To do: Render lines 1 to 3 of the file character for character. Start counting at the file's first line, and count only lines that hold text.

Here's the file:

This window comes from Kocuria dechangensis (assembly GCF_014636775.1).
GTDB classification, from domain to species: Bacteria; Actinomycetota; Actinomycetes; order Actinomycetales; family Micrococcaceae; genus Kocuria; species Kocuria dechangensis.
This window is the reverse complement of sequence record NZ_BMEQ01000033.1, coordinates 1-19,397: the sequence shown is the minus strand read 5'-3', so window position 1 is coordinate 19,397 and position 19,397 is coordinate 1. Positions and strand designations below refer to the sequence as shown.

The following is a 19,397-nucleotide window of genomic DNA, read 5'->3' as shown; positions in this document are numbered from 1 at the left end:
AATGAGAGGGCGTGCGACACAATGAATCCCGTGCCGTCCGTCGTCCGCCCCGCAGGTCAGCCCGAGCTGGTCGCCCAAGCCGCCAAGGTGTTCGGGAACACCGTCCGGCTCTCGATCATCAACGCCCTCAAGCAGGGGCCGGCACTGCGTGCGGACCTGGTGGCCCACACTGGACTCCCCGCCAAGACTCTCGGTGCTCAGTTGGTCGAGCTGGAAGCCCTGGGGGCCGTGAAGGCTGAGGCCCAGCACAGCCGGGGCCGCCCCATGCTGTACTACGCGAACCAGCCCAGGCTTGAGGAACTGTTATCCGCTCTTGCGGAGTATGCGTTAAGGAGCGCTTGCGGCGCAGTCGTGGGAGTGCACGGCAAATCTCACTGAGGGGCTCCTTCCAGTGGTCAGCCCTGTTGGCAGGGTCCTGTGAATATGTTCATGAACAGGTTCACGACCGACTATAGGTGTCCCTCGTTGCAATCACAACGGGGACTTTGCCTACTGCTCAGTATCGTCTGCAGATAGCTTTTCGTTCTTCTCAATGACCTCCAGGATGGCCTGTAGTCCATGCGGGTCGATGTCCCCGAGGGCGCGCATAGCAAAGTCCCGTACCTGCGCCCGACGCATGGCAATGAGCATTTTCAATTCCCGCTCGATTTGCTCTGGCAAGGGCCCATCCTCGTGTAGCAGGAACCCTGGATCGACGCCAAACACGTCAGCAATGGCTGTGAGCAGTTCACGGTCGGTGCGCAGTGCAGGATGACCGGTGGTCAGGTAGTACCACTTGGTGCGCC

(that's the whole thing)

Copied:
This window comes from Kocuria dechangensis (assembly GCF_014636775.1).
GTDB classification, from domain to species: Bacteria; Actinomycetota; Actinomycetes; order Actinomycetales; family Micrococcaceae; genus Kocuria; species Kocuria dechangensis.
This window is the reverse complement of sequence record NZ_BMEQ01000033.1, coordinates 1-19,397: the sequence shown is the minus strand read 5'-3', so window position 1 is coordinate 19,397 and position 19,397 is coordinate 1. Positions and strand designations below refer to the sequence as shown.